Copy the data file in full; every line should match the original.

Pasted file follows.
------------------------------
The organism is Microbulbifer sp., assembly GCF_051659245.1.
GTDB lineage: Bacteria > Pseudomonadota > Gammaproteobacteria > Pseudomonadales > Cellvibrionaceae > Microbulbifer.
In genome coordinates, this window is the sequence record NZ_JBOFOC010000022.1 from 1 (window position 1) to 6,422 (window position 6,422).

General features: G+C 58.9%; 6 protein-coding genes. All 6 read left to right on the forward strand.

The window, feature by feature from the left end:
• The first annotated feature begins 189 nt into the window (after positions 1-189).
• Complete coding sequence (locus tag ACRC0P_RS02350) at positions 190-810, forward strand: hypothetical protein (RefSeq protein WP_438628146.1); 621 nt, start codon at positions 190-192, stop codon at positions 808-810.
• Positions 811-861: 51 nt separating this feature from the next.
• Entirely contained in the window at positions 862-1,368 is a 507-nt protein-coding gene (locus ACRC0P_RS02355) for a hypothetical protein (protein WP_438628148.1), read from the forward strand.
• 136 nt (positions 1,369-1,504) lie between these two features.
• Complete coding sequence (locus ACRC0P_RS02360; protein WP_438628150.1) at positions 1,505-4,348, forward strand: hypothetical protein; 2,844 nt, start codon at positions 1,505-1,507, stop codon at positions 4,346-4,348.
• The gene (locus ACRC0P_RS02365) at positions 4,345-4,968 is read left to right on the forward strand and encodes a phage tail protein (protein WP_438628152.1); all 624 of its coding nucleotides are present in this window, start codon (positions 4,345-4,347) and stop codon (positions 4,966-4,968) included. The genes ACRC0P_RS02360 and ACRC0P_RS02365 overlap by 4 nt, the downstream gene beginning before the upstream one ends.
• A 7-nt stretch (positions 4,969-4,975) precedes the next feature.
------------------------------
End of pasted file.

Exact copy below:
The organism is Microbulbifer sp., assembly GCF_051659245.1.
GTDB lineage: Bacteria > Pseudomonadota > Gammaproteobacteria > Pseudomonadales > Cellvibrionaceae > Microbulbifer.
In genome coordinates, this window is the sequence record NZ_JBOFOC010000022.1 from 1 (window position 1) to 6,422 (window position 6,422).

General features: G+C 58.9%; 6 protein-coding genes. All 6 read left to right on the forward strand.

The window, feature by feature from the left end:
• The first annotated feature begins 189 nt into the window (after positions 1-189).
• Complete coding sequence (locus tag ACRC0P_RS02350) at positions 190-810, forward strand: hypothetical protein (RefSeq protein WP_438628146.1); 621 nt, start codon at positions 190-192, stop codon at positions 808-810.
• Positions 811-861: 51 nt separating this feature from the next.
• Entirely contained in the window at positions 862-1,368 is a 507-nt protein-coding gene (locus ACRC0P_RS02355) for a hypothetical protein (protein WP_438628148.1), read from the forward strand.
• 136 nt (positions 1,369-1,504) lie between these two features.
• Complete coding sequence (locus ACRC0P_RS02360; protein WP_438628150.1) at positions 1,505-4,348, forward strand: hypothetical protein; 2,844 nt, start codon at positions 1,505-1,507, stop codon at positions 4,346-4,348.
• The gene (locus ACRC0P_RS02365) at positions 4,345-4,968 is read left to right on the forward strand and encodes a phage tail protein (protein WP_438628152.1); all 624 of its coding nucleotides are present in this window, start codon (positions 4,345-4,347) and stop codon (positions 4,966-4,968) included. The genes ACRC0P_RS02360 and ACRC0P_RS02365 overlap by 4 nt, the downstream gene beginning before the upstream one ends.
• A 7-nt stretch (positions 4,969-4,975) precedes the next feature.